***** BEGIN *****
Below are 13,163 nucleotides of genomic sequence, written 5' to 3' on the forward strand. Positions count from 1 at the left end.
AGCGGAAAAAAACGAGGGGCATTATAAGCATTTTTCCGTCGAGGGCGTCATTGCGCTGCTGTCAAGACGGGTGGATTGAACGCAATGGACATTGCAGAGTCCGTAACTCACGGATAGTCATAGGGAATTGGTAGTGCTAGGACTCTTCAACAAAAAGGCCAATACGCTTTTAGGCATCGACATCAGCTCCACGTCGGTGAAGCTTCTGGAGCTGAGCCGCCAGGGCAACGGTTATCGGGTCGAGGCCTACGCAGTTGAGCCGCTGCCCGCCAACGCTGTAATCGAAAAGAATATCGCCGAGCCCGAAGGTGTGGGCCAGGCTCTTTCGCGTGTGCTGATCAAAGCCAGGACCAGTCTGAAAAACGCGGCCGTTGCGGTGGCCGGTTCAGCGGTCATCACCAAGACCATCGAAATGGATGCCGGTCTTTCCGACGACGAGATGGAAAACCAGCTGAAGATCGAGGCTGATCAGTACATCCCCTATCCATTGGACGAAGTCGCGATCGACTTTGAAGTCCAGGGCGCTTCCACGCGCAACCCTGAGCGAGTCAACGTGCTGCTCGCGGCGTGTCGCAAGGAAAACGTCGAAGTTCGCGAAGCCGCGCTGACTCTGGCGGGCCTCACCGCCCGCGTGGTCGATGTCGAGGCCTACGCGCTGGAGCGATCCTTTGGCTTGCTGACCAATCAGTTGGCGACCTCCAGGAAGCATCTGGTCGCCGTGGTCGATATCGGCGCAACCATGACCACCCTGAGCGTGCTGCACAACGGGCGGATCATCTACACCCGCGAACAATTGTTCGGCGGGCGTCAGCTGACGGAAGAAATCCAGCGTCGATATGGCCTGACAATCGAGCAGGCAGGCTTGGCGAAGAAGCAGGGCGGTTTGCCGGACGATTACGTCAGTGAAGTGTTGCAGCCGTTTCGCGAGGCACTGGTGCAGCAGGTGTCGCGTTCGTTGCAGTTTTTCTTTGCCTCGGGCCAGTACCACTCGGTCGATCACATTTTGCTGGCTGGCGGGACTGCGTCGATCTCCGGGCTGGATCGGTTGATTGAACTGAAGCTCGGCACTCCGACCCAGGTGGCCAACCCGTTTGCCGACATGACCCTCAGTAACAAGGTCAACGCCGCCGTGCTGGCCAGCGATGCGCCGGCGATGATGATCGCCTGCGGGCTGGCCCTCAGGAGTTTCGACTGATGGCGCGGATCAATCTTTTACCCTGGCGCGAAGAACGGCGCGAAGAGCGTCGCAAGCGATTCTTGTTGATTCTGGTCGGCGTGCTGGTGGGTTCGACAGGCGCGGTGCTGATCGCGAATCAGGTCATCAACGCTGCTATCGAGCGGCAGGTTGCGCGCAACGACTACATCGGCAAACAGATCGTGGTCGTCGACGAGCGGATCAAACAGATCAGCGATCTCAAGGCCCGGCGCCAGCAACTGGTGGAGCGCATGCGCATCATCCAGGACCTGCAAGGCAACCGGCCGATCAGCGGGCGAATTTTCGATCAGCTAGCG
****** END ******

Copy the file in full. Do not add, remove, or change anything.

Below are 13,163 nucleotides of genomic sequence, written 5' to 3' on the forward strand. Positions count from 1 at the left end.
AGCGGAAAAAAACGAGGGGCATTATAAGCATTTTTCCGTCGAGGGCGTCATTGCGCTGCTGTCAAGACGGGTGGATTGAACGCAATGGACATTGCAGAGTCCGTAACTCACGGATAGTCATAGGGAATTGGTAGTGCTAGGACTCTTCAACAAAAAGGCCAATACGCTTTTAGGCATCGACATCAGCTCCACGTCGGTGAAGCTTCTGGAGCTGAGCCGCCAGGGCAACGGTTATCGGGTCGAGGCCTACGCAGTTGAGCCGCTGCCCGCCAACGCTGTAATCGAAAAGAATATCGCCGAGCCCGAAGGTGTGGGCCAGGCTCTTTCGCGTGTGCTGATCAAAGCCAGGACCAGTCTGAAAAACGCGGCCGTTGCGGTGGCCGGTTCAGCGGTCATCACCAAGACCATCGAAATGGATGCCGGTCTTTCCGACGACGAGATGGAAAACCAGCTGAAGATCGAGGCTGATCAGTACATCCCCTATCCATTGGACGAAGTCGCGATCGACTTTGAAGTCCAGGGCGCTTCCACGCGCAACCCTGAGCGAGTCAACGTGCTGCTCGCGGCGTGTCGCAAGGAAAACGTCGAAGTTCGCGAAGCCGCGCTGACTCTGGCGGGCCTCACCGCCCGCGTGGTCGATGTCGAGGCCTACGCGCTGGAGCGATCCTTTGGCTTGCTGACCAATCAGTTGGCGACCTCCAGGAAGCATCTGGTCGCCGTGGTCGATATCGGCGCAACCATGACCACCCTGAGCGTGCTGCACAACGGGCGGATCATCTACACCCGCGAACAATTGTTCGGCGGGCGTCAGCTGACGGAAGAAATCCAGCGTCGATATGGCCTGACAATCGAGCAGGCAGGCTTGGCGAAGAAGCAGGGCGGTTTGCCGGACGATTACGTCAGTGAAGTGTTGCAGCCGTTTCGCGAGGCACTGGTGCAGCAGGTGTCGCGTTCGTTGCAGTTTTTCTTTGCCTCGGGCCAGTACCACTCGGTCGATCACATTTTGCTGGCTGGCGGGACTGCGTCGATCTCCGGGCTGGATCGGTTGATTGAACTGAAGCTCGGCACTCCGACCCAGGTGGCCAACCCGTTTGCCGACATGACCCTCAGTAACAAGGTCAACGCCGCCGTGCTGGCCAGCGATGCGCCGGCGATGATGATCGCCTGCGGGCTGGCCCTCAGGAGTTTCGACTGATGGCGCGGATCAATCTTTTACCCTGGCGCGAAGAACGGCGCGAAGAGCGTCGCAAGCGATTCTTGTTGATTCTGGTCGGCGTGCTGGTGGGTTCGACAGGCGCGGTGCTGATCGCGAATCAGGTCATCAACGCTGCTATCGAGCGGCAGGTTGCGCGCAACGACTACATCGGCAAACAGATCGTGGTCGTCGACGAGCGGATCAAACAGATCAGCGATCTCAAGGCCCGGCGCCAGCAACTGGTGGAGCGCATGCGCATCATCCAGGACCTGCAAGGCAACCGGCCGATCAGCGGGCGAATTTTCGATCAGCTAGCG